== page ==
Now in November / Edition 1

Now in November / Edition 1

4.0 2
by Josephine W. Johnson
     
 

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ISBN-10: 1558610359

ISBN-13: 9781558610354

Pub. Date: 01/01/1993

Publisher: Feminist Press at CUNY, The


Brilliant, evocative, poetic, savage, this Pulitzer Prize-winning first novel (1934) depicts a white, middle-class urban family that is turned into dirt-poor farmers by the Depression and the great drought of the thirties.

Like Ethan Frome, the relatively brief, intense story evokes the torment possible among people isolated and driven by strong feelings

Overview


Brilliant, evocative, poetic, savage, this Pulitzer Prize-winning first novel (1934) depicts a white, middle-class urban family that is turned into dirt-poor farmers by the Depression and the great drought of the thirties.

Like Ethan Frome, the relatively brief, intense story evokes the torment possible among people isolated and driven by strong feelings of love and hate that, unexpressed, lead inevitably to doom. Reviewers in the thirties praised the novel, calling its prose "profoundly moving music," expressing incredulity "that this mature style and this mature point of view are those of a young women in her twenties," comparing the book to "the luminous work of Willa Cather," and, with prescience, suggesting that it "has that rare quality of timelessness which is the mark of first-rate fiction."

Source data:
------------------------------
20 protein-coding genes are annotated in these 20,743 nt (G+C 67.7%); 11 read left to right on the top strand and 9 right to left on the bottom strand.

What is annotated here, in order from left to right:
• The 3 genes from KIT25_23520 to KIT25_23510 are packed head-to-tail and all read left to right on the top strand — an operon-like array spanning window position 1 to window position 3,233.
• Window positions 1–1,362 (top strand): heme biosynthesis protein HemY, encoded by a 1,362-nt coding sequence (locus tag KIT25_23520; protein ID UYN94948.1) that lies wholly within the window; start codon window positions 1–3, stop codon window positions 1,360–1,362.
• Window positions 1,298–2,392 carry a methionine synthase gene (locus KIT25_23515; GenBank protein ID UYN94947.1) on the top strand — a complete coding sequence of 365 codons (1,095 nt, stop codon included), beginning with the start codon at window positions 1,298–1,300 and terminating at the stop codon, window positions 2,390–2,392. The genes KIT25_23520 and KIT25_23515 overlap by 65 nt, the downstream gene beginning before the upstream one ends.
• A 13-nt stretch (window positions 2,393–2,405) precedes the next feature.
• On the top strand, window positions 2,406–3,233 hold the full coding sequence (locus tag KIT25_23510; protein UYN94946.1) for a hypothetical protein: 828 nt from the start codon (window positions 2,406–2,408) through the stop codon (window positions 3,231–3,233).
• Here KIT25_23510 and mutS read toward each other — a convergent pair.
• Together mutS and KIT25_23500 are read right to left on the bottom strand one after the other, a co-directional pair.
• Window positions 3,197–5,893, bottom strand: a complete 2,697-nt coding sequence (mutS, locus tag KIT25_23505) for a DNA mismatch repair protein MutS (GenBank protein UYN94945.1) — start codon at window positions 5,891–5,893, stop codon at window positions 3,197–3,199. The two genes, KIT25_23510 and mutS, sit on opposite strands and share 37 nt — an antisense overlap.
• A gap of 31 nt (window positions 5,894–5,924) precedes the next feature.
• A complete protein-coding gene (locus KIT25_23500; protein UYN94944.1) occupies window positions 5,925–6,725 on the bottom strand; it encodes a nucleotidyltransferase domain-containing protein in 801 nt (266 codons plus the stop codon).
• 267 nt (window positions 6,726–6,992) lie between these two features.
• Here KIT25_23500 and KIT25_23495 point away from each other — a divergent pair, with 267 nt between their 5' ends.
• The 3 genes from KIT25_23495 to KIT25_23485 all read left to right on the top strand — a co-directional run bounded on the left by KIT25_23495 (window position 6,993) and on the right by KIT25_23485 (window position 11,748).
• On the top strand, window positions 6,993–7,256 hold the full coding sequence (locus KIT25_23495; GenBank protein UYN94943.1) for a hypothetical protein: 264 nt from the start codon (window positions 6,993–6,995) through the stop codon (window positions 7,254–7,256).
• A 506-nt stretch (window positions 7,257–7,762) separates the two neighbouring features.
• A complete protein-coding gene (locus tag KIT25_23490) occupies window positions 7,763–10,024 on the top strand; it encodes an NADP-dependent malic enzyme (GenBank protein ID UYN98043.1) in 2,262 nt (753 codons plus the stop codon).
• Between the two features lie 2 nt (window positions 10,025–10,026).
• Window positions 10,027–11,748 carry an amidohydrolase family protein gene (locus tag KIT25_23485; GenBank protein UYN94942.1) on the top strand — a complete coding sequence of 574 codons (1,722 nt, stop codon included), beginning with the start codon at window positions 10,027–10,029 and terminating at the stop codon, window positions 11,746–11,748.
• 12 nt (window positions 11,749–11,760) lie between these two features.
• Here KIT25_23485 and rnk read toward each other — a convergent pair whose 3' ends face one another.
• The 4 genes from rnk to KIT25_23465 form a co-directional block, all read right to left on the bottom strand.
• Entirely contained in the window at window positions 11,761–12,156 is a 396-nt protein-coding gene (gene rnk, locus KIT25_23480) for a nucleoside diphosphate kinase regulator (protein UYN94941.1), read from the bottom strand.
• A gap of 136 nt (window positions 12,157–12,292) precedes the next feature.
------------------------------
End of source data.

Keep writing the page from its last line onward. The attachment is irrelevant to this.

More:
Product Details

ISBN-13:
9781558610354
Publisher:
Feminist Press at CUNY, The
Publication date:
01/01/1993
Edition description:
Reprint
Pages:
288
Sales rank:
844,313
Product dimensions:
5.00(w) x 7.00(h) x (d)

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Now in November 4 out of 5 based on 0 ratings. 2 reviews.
AlyceL More than 1 year ago
I was hooked from the first page. This book is written in such a lovely, lyrical manner it was a pleasure to read. It won the Pulitzer Prize -- there's nothing "average" about it.
puzzleman More than 1 year ago
Not as bad as Lamb in His Bosom, not as good as Grapes of Wrath. Similar story of hardships among Southern poor folks. Dwells too much on one daughter, who has her own growing-up issues. An average read.